The jungle book

UH Leads State Efforts to Ensure Access to Quality Broadband and Close the Digital Divide

The University of Hawaii was uploaded by Govt. Ige to lead a large-scale strategic investment in robust and reliable broadband services that would benefit all residents of Hawaii. At least one in 10 state residents lack access to reliable, fast internet, creating a “digital divide” in Hawaii. An estimated 9.5% of residents do not have Internet access. Hawaii Department of Business, Economic Development and Tourism (PDF), and FCC data reveals that 15.2% of residents do not have a broadband Internet subscription of any type.

The COVID-19 pandemic has widened the divide as more and more people have been forced to rely on the internet to access education, healthcare, and government resources and services.

uh will convene a working group on broadband with Hawaii Broadband and Digital Equity Office in fall 2022 to determine the appropriate governance structure to operate, maintain and manage public broadband assets. The initiative called Apakau ka lā (scattering of the sun’s rays) was announced during the Governor’s State of the State address in January 2022. The Ige administration is tasked with investing at least $390 million available in various middle mile, last mile and digital equity projects to fund the ambitious effort, including $90 million from the Tribal Broadband Connectivity Program allocated to the Department of Native Hawaiian Lands to serve Native Hawaiians.

“The goal of this statewide initiative is to ensure that all Hawaii residents have access to the technology and training needed to thrive in the digital age,” said the project manager Garret Yoshimi, uh vice president of information technology and chief information officer. “Apakau ka lā will bridge the ‘digital divide’ by tackling the problem on multiple fronts.”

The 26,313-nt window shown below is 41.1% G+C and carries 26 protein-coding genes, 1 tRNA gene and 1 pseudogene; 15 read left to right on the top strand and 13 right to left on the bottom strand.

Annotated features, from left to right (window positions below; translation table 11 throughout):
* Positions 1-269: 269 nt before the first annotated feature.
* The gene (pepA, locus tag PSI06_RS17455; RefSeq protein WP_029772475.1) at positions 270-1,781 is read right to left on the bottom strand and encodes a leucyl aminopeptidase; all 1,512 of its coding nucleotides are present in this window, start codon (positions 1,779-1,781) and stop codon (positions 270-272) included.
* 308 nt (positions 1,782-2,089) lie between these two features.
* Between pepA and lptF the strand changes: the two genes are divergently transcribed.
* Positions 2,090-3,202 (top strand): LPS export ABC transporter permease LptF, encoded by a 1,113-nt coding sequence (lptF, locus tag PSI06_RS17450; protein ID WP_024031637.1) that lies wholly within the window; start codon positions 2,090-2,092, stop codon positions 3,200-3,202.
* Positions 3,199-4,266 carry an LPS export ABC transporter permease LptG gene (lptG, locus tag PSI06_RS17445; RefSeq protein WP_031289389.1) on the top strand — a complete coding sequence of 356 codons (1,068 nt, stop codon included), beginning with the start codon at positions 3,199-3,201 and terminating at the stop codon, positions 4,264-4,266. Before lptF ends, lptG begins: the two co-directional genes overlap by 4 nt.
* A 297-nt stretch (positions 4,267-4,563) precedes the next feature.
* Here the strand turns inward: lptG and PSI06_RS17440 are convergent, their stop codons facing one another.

Projects that should be part of the effort include:

  • New inter-island cables, submarines and landing stations to strengthen connections currently served by three aging cables
  • Improve last mile connections in public libraries, social housing, community centers, etc. so that they have gigabit-class broadband service
  • On-site digital literacy training
  • Installation of terrestrial fiber in key routes to add resilience
  • Installation of last mile connections in rural areas without current internet access

The timing of larger projects is yet to be determined as the governance model that will oversee the initiative is established, but work could begin as early as 2023.

A number of digital literacy training programs are already underway and were discussed in an online forum in June by uh to educate the public about statewide efforts to expand broadband services and digital literacy opportunities. Entitled “Broadband Infrastructure and Digital Equity: Building the Digital Foundations for Hawaii‘s Communities’, the forum provided information about ongoing programs, as well as opportunities for residents to get involved in the planning process. uh plans to hold more forums to raise awareness of this important initiative.

All forum materials, as well as a recording of the webinar, are available on the uh website.